Posted by Robert C. on August 8, 2014
Posted by Robert C. on July 17, 2014
Ben Spackman has been posting the best Sunday school lessons on the internet today. However, life demands have made it impossible for him to continue posting unless we collectively step up and fill the collection plate. I urge you to search your soul and see what you can contribute.
It’s no surprise that Ben’s posts are fantastic. He has several years of high quality graduate school training, an obvious passion for reading and writing about scripture, and raw talent to boot. If his posts weren’t so good, I’d feel much more guilty that we have ceased publishing our own Sunday school lesson notes here at the Feast blog on a regular basis. But Ben’s posts are so good that I think it is perhaps better, ultimately, that we don’t (though, if you’d like to help us out in writing Sunday school posts, or other posts here, please contact me by email: rcouchZZZ@gmail.com, without the ZZZ).
Now, there is a long—and, ironically, scriptural—tradition, especially within Mormonism, to be skeptical of those mingling money and God’s word together. As Mormons, we don’t have a paid clergy (although I do think General Authorities get paid, so it’s not like this is an obvious, hard-and-fast rule). The Mormon definition of priestcraft, after all, includes receiving money for preaching (blogging, in modern terms?) God’s word. Plus, in the modern era of (mostly) free information, with newspapers shutting down left and right, shouldn’t we expect all bloggers to do their writing for free?
These are intriguing and complex questions. And I don’t have time to delve into them, even though I have a lot of thoughts about them. Suffice it to say that I think concerns like this are ill-founded. Research and writing take time, and time is money. And everyone’s circumstances are different. Many non-profit organizations in this day and age rely on benefactors. Ben’s post, which I linked to above, mentions public radio in passing. This is a great example—but it’s only the tip of the iceberg. Many of the best and most important parts of modern society depend on some form of philanthropic financing. And we should rejoice in the fact that modern technology has effectively lowered the costs of financing well-deserving undertakings like Ben’s. And, although finance isn’t exactly brain surgery, I do have a PhD in finance—so I’ll happy to blithely dismiss any objections or counter views in the comments below by repeating this fact. :-)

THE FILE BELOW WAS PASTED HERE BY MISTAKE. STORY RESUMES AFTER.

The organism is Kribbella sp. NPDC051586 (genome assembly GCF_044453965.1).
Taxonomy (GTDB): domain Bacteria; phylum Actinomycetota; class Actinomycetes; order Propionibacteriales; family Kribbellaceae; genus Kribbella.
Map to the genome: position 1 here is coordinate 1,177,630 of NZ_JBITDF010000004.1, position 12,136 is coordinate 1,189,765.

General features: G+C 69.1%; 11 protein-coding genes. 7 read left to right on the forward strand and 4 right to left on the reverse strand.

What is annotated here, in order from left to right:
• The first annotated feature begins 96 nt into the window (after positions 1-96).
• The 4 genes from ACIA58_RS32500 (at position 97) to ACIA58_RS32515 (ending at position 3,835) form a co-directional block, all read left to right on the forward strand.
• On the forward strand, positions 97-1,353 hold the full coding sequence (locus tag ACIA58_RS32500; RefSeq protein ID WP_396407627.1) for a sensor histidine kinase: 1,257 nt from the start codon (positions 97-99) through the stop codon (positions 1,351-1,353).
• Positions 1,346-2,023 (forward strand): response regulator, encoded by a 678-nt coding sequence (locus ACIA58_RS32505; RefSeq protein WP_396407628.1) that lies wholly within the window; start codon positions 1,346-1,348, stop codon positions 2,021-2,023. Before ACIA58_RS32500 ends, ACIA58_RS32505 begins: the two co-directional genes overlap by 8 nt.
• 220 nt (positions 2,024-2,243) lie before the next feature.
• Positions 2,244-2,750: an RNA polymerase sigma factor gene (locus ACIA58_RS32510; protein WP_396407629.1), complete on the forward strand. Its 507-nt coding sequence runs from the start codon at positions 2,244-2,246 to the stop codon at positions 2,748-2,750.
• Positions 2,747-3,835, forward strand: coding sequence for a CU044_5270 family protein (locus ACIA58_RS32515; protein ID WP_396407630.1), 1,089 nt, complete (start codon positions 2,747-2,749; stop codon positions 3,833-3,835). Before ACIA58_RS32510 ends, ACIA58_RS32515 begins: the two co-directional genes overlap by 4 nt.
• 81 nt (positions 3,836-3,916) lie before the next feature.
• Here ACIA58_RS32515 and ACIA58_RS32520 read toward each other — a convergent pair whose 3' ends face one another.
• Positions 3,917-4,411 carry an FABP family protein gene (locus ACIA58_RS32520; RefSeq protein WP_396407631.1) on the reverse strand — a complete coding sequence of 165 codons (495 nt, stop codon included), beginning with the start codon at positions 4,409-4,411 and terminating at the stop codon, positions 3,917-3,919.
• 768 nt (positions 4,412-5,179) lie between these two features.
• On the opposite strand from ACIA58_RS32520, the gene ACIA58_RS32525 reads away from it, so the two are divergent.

Posted by Robert C. on July 7, 2014
RS/MP Chapter 11: Honoring the Priesthood Keys Restored through Joseph Smith (Joseph Fielding Smith Manual)
Posted by Robert C. on June 4, 2014
Posted by Robert C. on May 17, 2014
I got a late-week call to teach this lesson, so I’m posting some quick notes (sorry, Kirk, if I’m preempting your own post).
Posted by Robert C. on May 9, 2014
Posted by Robert C. on April 10, 2014
(A link to the lesson can be found here. Apologies for not getting this post up sooner—I had it finished earlier, but then I lost the file. Curse Windows 8 instability, and my own foolishness for not being more careful with a backup file. This is a much shorter post than I originally wrote. If I have time in the next few days, and esp. if other express interest in particular questions, I’ll try to write or rewrite some of my own thoughts in answer to the questions I’ve posed below.)
From the life
The last sentence of this section emphasizes humility.
Question: Why is humility so important in obtaining a testimony of God and the Restoration? Read the rest of this entry »
Posted by Robert C. on March 6, 2014
Posted by Robert C. on February 7, 2014
Posted by Robert C. on January 11, 2014
Rather than work through the lesson in the order it is presented, I find myself thinking about this lesson in a more thematic way. So, I will present some comments on the lesson contents in terms of three thematic ideas.